That’s 239%!!! It’s totally surreal, incredible even!!! And at a time when the average of the market indexes is still firmly negative for the year. And plenty of others on the board have done as well or better, or trail by a small amount but still have huge gains.

Doesn’t that give you any concern, any concern at all, that perhaps you are thinking about these companies incorrectly? If you bought one of these companies and the beginning of the year and it turns out some time in the future to have no moat, and starts slowing down, don’t you think you’d be able to get out of it and still have a huge, HUGE, gain since the beginning of this year.

You seem to be worried that some unspecified time in the future a new contender will come along. Yes, but so what? Just today, my portfolio tacked on 13 percentage points from 226% of what it started the year with to 239% of what it started with, and you are worried about no moat???

Maybe you should rethink this.



“programs) since there is hassle associated with migrating systems to a new platform. But it’s only post-it-note sticky, not Gorilla-Glue sticky.”

Can you provide examples of Gorilla-Glue sticky


The only real concern I have is, again, no moat.

Just because two products address the same general need, is no reason to think that the products are equivalent. Crowdstrike has a moat relative to Symantec because they have a different approach to solving the problem, one with material advantages.

As has been mentioned before, this idea of just throwing some programmers at it doesn’t work. One has to know what to make. When I was still selling my ERP product, I could win sales to publishers against the top package for publishing because, frankly, my royalty contracts pack absolutely blew their software away … no comparison. And, they were bigger and older than my firm. Likewise winning against the likes of Oracle Financials and Peoplesoft because it would take a couple million dollars of enhancements before their software could do what mine already did.


I think people get confused when they look at security cloud software… they equate to previous generation of internet security products like Symantec (security gateways) and firewalls and such which truly did not have moat…

Cloud based security software companies can not be further from those firewall companies… CRWD, ZS and also NET (Cloudflare) have strong moat/s

CRWD - the moat is network effect… more end devices they cover, more probability for them to see any new threat first on the internet… and more probability for them to figure out how to address that threat ahead of everyone else… this was not feasible with firewall, this is feasible (at scale) only with cloud based model. Symantec can theoretically address this but much harder without cloud native architecture.

ZS - has this network effect moat + they also have another moat called very high switching cost. This high switching cost comes from the fact that to use ZS, you are literally changing (simplifying) your network architecture that you would not want to go back and replace ZS with something else.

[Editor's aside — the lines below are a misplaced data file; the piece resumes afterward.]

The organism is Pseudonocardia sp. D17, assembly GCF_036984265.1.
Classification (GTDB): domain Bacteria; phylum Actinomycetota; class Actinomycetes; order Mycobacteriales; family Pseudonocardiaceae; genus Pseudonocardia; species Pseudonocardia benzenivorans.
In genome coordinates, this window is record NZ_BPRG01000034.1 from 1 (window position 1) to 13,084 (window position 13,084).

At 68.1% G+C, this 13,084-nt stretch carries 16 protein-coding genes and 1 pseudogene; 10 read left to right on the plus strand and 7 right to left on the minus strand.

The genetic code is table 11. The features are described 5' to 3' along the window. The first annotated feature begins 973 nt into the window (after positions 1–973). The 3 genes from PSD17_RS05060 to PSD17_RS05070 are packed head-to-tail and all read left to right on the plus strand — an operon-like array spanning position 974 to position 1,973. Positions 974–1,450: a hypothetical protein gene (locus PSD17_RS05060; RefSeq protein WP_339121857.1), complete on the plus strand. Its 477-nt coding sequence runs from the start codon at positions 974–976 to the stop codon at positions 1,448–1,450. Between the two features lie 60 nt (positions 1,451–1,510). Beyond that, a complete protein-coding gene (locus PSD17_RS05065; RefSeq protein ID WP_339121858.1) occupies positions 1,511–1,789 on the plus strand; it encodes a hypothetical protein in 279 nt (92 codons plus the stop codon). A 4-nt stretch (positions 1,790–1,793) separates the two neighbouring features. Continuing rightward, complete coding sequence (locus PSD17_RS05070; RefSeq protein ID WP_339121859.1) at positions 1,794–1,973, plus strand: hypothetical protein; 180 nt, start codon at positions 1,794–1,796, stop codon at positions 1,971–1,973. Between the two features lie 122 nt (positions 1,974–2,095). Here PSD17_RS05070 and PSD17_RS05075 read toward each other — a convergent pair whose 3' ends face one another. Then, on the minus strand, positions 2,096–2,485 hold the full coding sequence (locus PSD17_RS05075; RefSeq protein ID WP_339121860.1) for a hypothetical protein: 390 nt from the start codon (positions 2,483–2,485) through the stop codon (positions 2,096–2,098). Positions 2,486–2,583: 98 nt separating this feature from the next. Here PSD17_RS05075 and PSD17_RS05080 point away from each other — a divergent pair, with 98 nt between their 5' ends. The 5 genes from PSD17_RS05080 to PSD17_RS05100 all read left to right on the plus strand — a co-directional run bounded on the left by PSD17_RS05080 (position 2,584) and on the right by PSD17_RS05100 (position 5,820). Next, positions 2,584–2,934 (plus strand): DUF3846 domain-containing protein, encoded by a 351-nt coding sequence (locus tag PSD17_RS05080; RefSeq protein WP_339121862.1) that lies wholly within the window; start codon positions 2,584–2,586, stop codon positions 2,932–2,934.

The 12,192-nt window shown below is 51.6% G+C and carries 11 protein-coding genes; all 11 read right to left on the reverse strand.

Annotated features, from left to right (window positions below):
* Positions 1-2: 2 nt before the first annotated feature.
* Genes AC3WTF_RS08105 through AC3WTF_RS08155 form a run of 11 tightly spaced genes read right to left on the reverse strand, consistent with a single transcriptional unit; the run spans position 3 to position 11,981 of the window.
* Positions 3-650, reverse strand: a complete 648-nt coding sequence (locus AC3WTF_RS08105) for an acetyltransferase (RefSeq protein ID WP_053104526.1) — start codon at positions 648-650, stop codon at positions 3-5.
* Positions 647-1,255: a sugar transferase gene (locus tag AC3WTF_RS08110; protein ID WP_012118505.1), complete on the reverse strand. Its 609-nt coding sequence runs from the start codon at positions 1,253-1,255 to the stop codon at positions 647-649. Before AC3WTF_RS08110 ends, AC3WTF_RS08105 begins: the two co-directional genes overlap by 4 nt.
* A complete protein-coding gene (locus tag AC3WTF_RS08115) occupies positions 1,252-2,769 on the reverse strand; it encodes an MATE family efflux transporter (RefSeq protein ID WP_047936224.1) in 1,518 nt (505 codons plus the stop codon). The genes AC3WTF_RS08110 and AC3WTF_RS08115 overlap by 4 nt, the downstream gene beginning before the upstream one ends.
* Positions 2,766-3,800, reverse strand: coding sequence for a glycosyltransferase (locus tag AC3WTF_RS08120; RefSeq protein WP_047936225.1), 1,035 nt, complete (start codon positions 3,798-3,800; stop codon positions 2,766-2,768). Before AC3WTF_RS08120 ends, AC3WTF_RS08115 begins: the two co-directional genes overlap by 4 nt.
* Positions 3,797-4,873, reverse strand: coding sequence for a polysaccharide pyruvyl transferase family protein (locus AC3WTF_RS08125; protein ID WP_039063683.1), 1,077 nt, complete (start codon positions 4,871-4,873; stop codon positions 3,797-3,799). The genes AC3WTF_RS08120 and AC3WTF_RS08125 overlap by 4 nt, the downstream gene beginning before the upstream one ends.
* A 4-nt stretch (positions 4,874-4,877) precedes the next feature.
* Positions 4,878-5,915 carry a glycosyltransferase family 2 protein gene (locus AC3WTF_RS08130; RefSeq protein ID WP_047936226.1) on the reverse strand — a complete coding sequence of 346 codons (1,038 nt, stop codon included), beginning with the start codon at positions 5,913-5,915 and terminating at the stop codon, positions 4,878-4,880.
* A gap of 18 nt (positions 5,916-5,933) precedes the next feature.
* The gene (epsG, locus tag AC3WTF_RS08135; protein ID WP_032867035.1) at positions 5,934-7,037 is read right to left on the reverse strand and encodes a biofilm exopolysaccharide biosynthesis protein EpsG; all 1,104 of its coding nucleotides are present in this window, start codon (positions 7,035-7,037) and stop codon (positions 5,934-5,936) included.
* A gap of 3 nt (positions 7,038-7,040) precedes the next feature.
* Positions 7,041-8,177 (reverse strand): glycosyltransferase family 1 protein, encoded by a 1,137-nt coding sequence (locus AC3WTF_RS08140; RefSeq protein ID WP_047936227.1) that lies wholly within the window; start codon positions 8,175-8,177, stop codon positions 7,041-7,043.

NET is similar to ZS, though at a smaller scale + they have moat of bundling additional edge services… which further increases cost of switching…

So yes, ZS and to good extent, NET has even stronger moat than CRWD… but on the flip side, CRWD is also easier to adopt to being focused on end devices… which drives their growth… and that Symantec is faltering, helps them a lot more…


A moat is simply a barrier to entry. It can be a patent that prevents others from entering, or it can be the capital cost of infrastructure (e.g. the easiest example is a wafer fab). Probably some others, but those jump out at me.

Also, “stickiness” of a business. If it’s a major PITA to change vendors, that is a moat for the entrenched company.

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Maybe you should rethink this.

First, I haven’t criticized all your stocks. I haven’t even looked into all of them. I’ve criticized ZM, specifically. And I’ve taken a position in CRWD. And I was looking into AYX, but opted not to.

Second, the reason I am here is that I don’t pretend to know everything. If I knew everything I would have no need for, or interest in, this board. Since I am certain you would not advocate just mimicking you, though some of your more ardent followers do exactly that, what do you think I should do differently?

I won’t argue with your success. It’s undeniable. Again, that’s why I’m here. But I’m not going to blindly take your word (or anyone else’s; not picking on you specifically) about a stock. There is a treasure trove of research here, and it was very helpful with CRWD (for example). And I used it to do my due diligence. Just because I’m not comfortable with (for example) ZM, doesn’t mean it’s a bad investment. It means I’m not comfortable with it. I also wasn’t comfortable with SBUX when it debuted in the 90s, and that turned out to be a mistake also. Or, more recently, I bailed on TSLA (at a profit) before it rocketed over $1000. I neither blame anyone for my mistakes, nor begrudge anyone making a fortune that I missed out on. I’ve had more successes than failures, so I can’t complain. But there is always room to do better.